Triple amputee returns to the saddle against the odds

  • A dedicated equestrian and triple amputee is determined to return to eventing despite her physical setback.

    Tennessee-based Jessica Thoma has ridden all her life and owns two horses, Sugar and Albert.

    In 2017 she started feeling unwell and was suffering from a mysterious and uncomfortable rash that would not clear up.

    “The itching was unbearable so I tried not to ride when it was too hot,” she told H&H.

    “Then I had absolutely no energy, I was getting sick at work and eventually I just couldn’t work any more.”

    Jessica was misdiagnosed several times and her condition deteriorated.

    “A huge skin lesion appeared on my hip which doctors were able to biopsy and they found I had polyrteritis nedosa (PAN), which is a rare form of vasculitis [diseases which result from inflammation of the blood vessels],” she said.

    “Unfortunately this was not a quick enough diagnosis, as my limbs had started to die.”

    PAN is a very rare disease which can affect any organ in the body but commonly the muscles, joints, intestines, nerves and skin.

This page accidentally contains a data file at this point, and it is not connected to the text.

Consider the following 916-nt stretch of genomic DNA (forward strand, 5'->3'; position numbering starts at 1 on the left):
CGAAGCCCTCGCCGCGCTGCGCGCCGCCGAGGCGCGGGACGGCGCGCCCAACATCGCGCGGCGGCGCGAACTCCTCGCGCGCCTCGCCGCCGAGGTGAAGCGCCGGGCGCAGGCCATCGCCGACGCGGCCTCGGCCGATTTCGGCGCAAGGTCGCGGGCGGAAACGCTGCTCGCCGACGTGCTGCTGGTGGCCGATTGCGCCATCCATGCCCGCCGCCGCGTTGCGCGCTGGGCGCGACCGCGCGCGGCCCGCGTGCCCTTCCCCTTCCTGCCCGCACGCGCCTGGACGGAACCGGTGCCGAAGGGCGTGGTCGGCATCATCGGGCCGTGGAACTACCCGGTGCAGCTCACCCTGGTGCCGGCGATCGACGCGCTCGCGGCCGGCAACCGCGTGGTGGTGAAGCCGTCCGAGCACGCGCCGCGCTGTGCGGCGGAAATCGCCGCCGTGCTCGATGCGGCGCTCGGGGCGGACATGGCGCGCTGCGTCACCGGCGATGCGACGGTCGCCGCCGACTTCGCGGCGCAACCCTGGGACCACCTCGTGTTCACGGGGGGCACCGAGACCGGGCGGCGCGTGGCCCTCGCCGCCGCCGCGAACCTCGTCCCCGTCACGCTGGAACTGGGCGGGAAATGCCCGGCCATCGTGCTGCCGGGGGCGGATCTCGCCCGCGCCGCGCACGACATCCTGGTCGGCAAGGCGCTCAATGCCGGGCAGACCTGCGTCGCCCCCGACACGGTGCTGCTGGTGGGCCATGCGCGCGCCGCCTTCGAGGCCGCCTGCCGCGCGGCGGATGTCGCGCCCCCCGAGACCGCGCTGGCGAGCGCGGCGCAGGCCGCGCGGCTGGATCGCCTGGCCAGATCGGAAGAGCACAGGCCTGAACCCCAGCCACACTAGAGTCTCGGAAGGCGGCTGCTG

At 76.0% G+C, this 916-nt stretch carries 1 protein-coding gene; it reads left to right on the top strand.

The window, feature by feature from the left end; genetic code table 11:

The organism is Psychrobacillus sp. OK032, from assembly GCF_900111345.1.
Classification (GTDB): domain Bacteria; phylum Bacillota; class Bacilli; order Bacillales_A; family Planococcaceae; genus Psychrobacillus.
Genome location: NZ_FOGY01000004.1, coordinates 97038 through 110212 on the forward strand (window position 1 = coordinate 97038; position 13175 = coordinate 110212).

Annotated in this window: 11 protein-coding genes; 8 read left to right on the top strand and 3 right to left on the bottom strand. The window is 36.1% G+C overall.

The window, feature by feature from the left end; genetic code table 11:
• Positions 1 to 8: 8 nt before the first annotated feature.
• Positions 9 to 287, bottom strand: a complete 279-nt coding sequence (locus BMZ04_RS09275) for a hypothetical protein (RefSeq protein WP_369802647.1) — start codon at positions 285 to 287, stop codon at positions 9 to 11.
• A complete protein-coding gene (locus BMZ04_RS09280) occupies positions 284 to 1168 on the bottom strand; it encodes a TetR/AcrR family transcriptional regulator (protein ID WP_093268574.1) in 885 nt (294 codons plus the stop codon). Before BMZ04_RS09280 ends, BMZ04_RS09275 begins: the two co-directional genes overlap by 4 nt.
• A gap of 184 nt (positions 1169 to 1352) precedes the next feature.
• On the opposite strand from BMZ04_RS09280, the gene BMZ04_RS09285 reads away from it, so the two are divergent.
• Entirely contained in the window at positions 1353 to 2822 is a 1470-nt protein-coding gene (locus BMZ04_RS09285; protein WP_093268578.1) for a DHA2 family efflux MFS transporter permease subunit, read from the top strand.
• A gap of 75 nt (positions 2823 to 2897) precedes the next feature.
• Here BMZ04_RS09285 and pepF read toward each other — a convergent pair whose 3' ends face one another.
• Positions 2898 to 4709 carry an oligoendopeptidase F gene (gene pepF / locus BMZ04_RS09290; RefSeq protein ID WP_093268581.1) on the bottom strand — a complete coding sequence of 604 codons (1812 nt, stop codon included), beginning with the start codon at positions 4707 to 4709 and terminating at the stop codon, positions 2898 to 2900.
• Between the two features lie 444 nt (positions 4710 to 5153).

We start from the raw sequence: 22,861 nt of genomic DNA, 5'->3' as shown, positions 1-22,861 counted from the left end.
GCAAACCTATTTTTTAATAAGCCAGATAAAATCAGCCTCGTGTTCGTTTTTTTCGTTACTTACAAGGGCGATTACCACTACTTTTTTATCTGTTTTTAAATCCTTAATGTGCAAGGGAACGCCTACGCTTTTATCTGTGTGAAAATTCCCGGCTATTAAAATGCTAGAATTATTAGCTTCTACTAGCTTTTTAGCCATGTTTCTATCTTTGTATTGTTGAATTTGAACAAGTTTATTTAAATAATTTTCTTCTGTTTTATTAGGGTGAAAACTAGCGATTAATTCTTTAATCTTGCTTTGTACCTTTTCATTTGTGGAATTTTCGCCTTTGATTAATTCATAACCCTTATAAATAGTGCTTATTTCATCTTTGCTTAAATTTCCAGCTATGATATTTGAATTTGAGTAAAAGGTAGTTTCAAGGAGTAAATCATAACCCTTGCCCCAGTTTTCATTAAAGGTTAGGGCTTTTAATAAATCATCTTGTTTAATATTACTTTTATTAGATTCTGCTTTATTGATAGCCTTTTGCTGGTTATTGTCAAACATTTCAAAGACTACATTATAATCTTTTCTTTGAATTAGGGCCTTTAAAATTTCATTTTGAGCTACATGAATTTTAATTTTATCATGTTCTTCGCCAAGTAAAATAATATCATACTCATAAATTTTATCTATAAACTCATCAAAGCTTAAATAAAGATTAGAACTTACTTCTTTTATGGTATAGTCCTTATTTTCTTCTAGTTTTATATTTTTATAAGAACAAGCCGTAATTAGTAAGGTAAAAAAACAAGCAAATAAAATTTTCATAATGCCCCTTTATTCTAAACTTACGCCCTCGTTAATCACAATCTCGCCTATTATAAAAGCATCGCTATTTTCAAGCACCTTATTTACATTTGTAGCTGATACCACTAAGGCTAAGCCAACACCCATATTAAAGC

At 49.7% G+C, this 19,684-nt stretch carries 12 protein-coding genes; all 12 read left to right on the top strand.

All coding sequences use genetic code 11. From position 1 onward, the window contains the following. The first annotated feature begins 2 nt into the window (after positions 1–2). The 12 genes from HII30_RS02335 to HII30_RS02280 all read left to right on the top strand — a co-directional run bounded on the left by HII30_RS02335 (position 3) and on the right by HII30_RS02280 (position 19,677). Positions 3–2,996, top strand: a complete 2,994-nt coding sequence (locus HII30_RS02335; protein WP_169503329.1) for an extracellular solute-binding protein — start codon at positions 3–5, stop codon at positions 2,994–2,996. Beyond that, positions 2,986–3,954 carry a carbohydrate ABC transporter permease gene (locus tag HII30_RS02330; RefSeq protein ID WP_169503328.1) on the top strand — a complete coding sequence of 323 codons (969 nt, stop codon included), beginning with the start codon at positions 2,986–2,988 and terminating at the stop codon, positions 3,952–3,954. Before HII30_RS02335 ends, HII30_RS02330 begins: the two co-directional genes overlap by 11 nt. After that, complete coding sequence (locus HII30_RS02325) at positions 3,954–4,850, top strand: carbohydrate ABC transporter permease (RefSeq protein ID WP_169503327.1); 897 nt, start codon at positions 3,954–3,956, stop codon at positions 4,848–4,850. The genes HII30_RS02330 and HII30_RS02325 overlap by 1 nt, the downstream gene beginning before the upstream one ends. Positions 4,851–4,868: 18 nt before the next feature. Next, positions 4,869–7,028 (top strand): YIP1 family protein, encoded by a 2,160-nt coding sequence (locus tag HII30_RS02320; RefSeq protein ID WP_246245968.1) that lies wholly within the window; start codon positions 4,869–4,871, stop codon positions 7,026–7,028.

Jessica’s lower legs and left arm were amputated on 3 January this year.

    She was kept in hospital for more than five months and says her family, friends and finance helped her cope.

    “They stuck by my side through it all and they’ve been a huge part of my recovery,” she said.

    “They’ve helped me mentally, especially when i feel like banging my head on the wall.”

    Jessica was desperate to get back to her horses and described the moment of seeing them for the first time after her surgery as “magical”.

    “You dont really realise how much you’ve missed something until it’s right there in front of you, breathing into your face and nickering at you,” she said. “I cried incessantly.”

    Since then she has returned to the saddle with Sugar and has not looked back.

    Continued below…

    “Riding again was like I never stopped,” she said. “Now I’m working on trying to ride three times a week.

    “I’m still only walking on the lunge until I get more confident, but I am steering on my own. I plan on going back to the sport I love, eventing, and I want to teach kids to ride and hopefully getting an equine degree of some sort.

    “I’m hoping to have [prosthetic] legs in a couple of months, insurance willing.”

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    This week’s pony special, out 7 June, features Britain’s naughtiest ponies and how to find the dream smaller equine. We also look at the pros and cons of equine treadmills, talk to showing producer Aimee Devane and have reports from the H&H Festival of Eventing, Tattersalls Horse Trials, racing at Epsom and much more

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